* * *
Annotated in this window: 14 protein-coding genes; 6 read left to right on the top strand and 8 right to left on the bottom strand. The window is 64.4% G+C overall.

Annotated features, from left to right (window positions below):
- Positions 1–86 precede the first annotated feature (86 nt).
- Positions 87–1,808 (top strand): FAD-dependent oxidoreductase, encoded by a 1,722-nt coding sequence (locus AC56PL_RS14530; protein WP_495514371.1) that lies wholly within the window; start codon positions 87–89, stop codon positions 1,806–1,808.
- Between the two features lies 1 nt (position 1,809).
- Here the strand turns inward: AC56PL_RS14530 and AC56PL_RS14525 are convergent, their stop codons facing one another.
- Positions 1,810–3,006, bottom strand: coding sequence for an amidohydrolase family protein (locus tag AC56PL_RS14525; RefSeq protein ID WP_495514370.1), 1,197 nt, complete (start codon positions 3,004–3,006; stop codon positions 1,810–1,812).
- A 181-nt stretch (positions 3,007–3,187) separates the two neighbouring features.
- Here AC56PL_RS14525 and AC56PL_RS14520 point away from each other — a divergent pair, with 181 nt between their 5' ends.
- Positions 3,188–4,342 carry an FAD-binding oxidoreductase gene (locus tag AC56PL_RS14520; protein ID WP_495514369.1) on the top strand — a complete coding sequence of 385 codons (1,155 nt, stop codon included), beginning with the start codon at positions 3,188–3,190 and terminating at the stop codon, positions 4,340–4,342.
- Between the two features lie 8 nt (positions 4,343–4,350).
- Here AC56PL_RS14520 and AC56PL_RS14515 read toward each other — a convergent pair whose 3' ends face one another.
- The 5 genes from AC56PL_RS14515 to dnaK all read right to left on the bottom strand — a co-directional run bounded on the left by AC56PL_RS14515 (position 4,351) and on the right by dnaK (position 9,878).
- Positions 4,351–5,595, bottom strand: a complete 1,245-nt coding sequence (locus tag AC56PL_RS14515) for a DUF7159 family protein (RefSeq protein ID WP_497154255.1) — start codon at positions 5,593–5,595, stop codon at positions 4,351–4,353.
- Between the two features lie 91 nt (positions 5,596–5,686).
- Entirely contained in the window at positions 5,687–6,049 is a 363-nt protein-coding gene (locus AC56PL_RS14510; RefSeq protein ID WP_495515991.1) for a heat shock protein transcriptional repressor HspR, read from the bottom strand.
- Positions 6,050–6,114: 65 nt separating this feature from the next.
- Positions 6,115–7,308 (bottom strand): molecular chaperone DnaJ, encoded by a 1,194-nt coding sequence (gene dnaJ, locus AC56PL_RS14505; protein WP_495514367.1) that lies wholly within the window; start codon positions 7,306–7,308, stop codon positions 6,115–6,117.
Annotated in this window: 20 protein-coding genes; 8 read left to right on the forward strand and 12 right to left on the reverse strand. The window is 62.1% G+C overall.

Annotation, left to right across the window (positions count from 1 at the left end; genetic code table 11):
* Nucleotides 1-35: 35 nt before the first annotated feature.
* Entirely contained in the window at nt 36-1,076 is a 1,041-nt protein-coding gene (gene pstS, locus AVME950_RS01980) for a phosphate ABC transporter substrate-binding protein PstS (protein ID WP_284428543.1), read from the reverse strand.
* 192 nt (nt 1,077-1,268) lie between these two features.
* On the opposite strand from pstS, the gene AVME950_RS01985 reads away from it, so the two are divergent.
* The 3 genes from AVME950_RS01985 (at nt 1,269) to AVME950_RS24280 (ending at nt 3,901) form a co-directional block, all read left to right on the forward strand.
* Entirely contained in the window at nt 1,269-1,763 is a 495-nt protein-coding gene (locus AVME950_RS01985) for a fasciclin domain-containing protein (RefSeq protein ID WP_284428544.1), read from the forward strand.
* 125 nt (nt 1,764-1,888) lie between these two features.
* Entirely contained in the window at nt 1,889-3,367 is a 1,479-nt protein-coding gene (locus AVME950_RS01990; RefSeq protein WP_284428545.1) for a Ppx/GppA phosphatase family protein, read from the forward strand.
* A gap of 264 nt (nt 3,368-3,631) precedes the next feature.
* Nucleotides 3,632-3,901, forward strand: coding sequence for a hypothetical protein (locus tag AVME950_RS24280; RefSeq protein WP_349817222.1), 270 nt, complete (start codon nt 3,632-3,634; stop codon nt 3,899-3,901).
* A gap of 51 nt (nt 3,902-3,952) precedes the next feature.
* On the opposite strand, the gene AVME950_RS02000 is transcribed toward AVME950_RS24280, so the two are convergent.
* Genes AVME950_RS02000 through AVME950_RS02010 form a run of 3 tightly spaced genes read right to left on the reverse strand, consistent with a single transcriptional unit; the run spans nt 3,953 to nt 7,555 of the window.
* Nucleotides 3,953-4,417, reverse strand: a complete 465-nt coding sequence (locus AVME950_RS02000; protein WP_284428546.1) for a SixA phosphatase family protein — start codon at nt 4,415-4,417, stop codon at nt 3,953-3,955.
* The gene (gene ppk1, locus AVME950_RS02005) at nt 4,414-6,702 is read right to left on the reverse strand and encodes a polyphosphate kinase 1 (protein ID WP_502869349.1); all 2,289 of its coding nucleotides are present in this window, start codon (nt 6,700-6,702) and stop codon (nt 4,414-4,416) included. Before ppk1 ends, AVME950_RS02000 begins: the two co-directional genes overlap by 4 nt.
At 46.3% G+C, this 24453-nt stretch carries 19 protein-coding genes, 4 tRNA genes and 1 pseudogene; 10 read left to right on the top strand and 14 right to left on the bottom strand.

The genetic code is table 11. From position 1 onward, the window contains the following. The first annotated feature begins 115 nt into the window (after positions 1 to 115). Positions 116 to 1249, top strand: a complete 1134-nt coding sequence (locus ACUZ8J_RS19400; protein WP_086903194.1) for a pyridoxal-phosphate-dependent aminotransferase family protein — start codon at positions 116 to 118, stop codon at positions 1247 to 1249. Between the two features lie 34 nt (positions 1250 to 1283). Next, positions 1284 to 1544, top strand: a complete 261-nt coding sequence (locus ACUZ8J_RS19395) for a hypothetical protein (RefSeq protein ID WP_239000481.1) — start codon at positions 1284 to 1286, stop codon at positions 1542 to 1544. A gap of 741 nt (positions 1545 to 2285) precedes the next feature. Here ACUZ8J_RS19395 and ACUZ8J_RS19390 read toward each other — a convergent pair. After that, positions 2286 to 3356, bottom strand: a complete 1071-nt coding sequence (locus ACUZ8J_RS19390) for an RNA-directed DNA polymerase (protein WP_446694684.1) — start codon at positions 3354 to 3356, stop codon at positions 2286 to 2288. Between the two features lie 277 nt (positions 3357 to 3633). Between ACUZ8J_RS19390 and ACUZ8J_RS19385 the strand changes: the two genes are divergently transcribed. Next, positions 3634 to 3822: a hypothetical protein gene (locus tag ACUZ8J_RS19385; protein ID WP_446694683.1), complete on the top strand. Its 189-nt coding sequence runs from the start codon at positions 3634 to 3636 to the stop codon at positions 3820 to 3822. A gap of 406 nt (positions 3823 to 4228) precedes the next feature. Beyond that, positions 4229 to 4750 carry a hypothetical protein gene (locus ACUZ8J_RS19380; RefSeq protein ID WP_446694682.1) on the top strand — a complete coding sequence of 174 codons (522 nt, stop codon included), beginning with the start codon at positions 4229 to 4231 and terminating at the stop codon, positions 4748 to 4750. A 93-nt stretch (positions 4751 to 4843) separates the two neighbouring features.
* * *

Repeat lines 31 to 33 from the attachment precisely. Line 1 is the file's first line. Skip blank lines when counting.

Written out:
* A gap of 51 nt (nt 3,902-3,952) precedes the next feature.
* On the opposite strand, the gene AVME950_RS02000 is transcribed toward AVME950_RS24280, so the two are convergent.
* Genes AVME950_RS02000 through AVME950_RS02010 form a run of 3 tightly spaced genes read right to left on the reverse strand, consistent with a single transcriptional unit; the run spans nt 3,953 to nt 7,555 of the window.